A mystery or ghost story is a story that contains a ghost or a supernatural element. Like in ‘The Signalman’ ghosts often appear as prophets of things to come.
The Victorian era was a main development stage for the ghost story genre and it was becoming increasingly popular among readers.
To create suspense and tension in traditional mystery stories the setting is made to feel dangerous, threatening and to make the reader feel scared. Dickens emphasises the feeling of water and damp to make the setting seem eerie and foreboding. For example “It was made through a clammy stone that became oozier and wetter…” adds to the damp atmosphere. The words oozier and wetter make the setting seem unpleasant, cold and uninviting. ‘Oozier’ involves the reader’s senses as it is also an onomatopoeia, you can almost hear and feel the ground squelching. By using the word clammy the writer could also be implying that the setting is a small and cramped space, a bit like a confined prison with the railway cutting shadowed by the steep hills to either side.
“His post was in as solitary and dismal a place as ever I saw. On either side, a dripping-wet wall of jagged stone, excluding all view but a strip of sky…” The way that the railway cutting has been described implies that the signalman is cut off from any real light.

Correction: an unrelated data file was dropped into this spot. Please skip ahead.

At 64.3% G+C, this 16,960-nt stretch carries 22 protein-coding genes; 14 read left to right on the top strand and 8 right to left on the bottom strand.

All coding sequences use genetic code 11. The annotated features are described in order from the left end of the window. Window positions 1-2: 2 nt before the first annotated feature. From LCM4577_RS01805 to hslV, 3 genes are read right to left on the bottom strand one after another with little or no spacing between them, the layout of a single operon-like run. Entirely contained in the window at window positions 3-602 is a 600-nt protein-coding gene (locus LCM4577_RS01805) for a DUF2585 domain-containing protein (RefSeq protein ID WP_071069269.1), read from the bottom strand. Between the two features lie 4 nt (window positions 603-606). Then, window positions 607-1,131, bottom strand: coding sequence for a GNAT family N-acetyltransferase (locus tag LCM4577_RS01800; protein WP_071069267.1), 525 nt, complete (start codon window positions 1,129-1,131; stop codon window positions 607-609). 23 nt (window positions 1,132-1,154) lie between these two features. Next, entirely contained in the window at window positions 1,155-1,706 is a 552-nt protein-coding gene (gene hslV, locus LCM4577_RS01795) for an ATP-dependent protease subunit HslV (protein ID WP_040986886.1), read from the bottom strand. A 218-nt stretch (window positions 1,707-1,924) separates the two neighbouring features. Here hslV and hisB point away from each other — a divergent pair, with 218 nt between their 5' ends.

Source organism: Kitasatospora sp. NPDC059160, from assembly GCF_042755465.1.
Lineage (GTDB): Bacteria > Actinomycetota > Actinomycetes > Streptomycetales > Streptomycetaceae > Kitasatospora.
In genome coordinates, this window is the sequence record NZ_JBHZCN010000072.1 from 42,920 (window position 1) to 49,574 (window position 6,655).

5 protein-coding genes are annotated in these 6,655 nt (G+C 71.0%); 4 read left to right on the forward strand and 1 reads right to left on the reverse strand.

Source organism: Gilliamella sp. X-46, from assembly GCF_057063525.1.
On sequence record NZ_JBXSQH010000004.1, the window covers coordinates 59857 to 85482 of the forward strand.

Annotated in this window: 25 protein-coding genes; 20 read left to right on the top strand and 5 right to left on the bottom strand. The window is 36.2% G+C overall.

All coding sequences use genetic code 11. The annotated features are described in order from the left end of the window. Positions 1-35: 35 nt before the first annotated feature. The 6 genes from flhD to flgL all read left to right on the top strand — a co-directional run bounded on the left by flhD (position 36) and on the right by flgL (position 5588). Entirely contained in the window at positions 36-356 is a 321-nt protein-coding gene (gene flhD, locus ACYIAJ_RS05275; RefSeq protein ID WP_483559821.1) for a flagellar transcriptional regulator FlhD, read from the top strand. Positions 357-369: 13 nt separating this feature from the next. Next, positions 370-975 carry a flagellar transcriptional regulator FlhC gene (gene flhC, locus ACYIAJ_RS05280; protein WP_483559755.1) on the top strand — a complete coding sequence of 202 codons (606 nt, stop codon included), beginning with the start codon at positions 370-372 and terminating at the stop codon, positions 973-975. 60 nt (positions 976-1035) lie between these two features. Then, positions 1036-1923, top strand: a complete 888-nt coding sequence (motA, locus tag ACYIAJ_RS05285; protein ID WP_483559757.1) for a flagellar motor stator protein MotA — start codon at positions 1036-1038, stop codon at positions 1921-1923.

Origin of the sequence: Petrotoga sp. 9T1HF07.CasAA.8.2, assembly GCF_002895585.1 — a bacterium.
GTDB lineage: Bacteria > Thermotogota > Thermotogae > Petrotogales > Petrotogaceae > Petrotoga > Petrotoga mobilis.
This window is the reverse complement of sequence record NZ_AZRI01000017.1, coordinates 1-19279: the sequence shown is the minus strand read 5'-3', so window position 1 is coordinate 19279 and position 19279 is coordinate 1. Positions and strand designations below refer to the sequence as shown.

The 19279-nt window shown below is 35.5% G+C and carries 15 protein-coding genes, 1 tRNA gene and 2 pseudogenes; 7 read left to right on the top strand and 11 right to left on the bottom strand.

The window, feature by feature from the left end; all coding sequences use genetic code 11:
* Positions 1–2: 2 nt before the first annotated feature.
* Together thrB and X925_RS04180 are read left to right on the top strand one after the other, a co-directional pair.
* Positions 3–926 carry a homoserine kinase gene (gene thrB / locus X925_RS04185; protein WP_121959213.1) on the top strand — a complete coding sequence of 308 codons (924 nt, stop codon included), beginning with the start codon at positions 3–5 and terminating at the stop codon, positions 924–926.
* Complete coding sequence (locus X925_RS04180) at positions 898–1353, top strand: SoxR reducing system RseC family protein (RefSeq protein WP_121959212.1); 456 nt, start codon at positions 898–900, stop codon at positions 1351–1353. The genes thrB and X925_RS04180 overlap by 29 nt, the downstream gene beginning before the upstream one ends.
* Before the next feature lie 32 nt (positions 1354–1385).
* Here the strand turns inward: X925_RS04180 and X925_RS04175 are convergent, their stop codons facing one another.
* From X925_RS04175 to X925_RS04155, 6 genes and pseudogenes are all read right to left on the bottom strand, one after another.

The writer uses pathetic fallacy well to create tension and uses it to add to the mysterious mood.
“So steeped in the glow of an angry sunset” By using this phrase the writer is portraying the sun as the enemy. It suggests that the sun is against the narrator and does not want him to go any further. The sunset is red and red is indicative of danger. Describing the sunset as ‘angry’ is use of p...
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...by the narrator and from his point of view he constantly gives his opinion throughout the story.
I believe that there is another message in ‘The Signalman’ as during the story Dickens appears to criticize the railway. He makes the train sound threatening “Just then there came a vague vibration in the earth and air, quickly changing into a violent pulsation, and an oncoming rush that caused me to start back…” Also he seems to describe the signalman’s post and the whole railway cutting as dark, gloomy and uninviting. “His post was in as solitary and dismal a place as ever I saw. On either side, a dripping-wet wall of jagged stone, excluding all view but a strip of sky…”
In the story the signalman is shown as being powerless to stop the horrible accidents involving the train just like humans are powerless to prevent train crashes from happening.
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